Blood cancer may affect part of your immune system called your lymphatic system. The lymphatic system runs throughout your body, and it includes your tonsils and spleen, along with lymph nodes that are about the size of beans. Your body has hundreds of them, and they have white blood cells to help fight infections and illnesses.

Your medical team may want to take out part or all of a node to look for cancer. Doctors call that a lymph node biopsy.

The surgical team will take you into an operating room in either a hospital or an outpatient center. They’ll make the area numb around where they’re going to take out the node, but they probably won’t put you to sleep.

Your doctor will make a small cut and take out the node, then close the spot with stitches. It shouldn’t leave a scar.

When your medical team studies the lymph node, they can look for cancer tumors, masses that aren’t cancerous, or infections. That can tell them whether you have lymphoma, a kind of cancer that attacks the lymphatic system.


Imaging Tests

These painless tests let your doctor see inside you. They may show tumors or other conditions.

Chest X-rays: These can help your doctor spot a tumor, an infection, or a large lymph node.

CT (computed tomography) scan: Your doctor will use a machine that takes X-rays from different angles and put them together to make a more complete picture. That can show large lymph nodes, and other organ abnormalities, or help your doctor see if cancer has returned after treatment. To get the test, you lie on an exam table, and the scanner rotates around you. It usually takes 10 to 30 minutes.

MRI (magnetic resonance imaging) scan: This uses a powerful magnet and radio waves to make detailed pictures of your organs, blood vessels, or bones. It can help your doctor spot tumors or look for changes in your bones that signal a type of blood cancer called myeloma. You’ll lie on a table that slides you inside a machine that’s like a little tunnel. If going into a tight space makes you anxious, the medical team may give you medicine to relax you. The exam takes 15 to 45 minutes.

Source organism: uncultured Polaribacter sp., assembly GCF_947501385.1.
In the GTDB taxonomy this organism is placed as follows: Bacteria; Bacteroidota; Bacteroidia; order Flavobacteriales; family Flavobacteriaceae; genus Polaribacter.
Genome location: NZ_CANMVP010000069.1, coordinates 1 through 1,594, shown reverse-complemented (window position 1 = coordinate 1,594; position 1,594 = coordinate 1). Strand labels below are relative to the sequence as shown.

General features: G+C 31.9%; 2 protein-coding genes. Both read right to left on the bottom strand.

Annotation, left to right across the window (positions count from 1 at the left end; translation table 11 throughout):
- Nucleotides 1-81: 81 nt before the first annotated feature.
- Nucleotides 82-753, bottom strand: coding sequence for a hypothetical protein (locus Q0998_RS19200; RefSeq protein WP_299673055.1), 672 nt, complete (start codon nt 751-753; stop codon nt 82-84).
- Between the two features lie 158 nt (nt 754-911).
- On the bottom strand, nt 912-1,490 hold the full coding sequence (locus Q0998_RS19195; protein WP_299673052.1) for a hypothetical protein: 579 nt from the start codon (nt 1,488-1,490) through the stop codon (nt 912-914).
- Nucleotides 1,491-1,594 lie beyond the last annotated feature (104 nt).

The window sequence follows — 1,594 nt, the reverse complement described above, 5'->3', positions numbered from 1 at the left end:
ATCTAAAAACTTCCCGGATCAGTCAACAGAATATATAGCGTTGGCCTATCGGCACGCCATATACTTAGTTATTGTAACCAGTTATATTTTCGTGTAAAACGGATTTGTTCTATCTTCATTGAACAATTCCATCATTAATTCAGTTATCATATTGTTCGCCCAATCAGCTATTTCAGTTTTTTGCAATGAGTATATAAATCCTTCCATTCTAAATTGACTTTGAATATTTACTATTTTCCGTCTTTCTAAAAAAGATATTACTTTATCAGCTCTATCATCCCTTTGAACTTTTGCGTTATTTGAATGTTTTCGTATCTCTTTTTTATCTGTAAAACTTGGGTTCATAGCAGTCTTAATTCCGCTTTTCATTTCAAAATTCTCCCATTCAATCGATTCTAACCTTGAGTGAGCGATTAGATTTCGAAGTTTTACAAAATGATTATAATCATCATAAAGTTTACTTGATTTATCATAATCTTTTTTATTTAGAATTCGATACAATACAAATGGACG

PET (positron emission tomography) scan: This uses a radioactive form of sugar to show your metabolism at work. It can tell your doctor if you have lymphoma or other cancers. When you get the test, the technician will give you a shot that has the sugar in it. You’ll lie down on an exam table, and it will slide you inside the scanner. If small spaces stress you out, the team may give you medicine to relax you. It takes around 45 minutes.

Spinal Tap

This test looks at a sample of the fluid around your brain and spinal cord. It can tell your doctor if the fluid has any blood cancer cells. You may hear this test called a lumbar puncture.

You’ll lie on your side, and your medical team will make part of your back numb. Then your doctor will use a needle to take out a little fluid from between the bones in your spine. They'll put a bandage on the spot in your back, and the fluid sample will go to the lab.


Urine Test

This measures proteins, blood cells, and other substances in your urine. Chemicals in your blood often end up in your urine after your kidneys filter them out.

WebMD Medical Reference Reviewed by Jennifer Robinson, MD on June 12, 2020



Leukemia & Lymphoma Society: “Lab and Imaging Tests,” “Blood Tests,” “Bone Marrow Tests,” “Lymph node biopsy,” “Imaging tests,” “Lumbar puncture,” “Urine test.”

NCI Dictionary of Cancer Terms: “Bone marrow,” “Lymph node.”

Mayo Clinic: “Bone marrow biopsy and aspiration,” “Parts of the immune system.”

American Society of Hematology: “Blood Cancers.”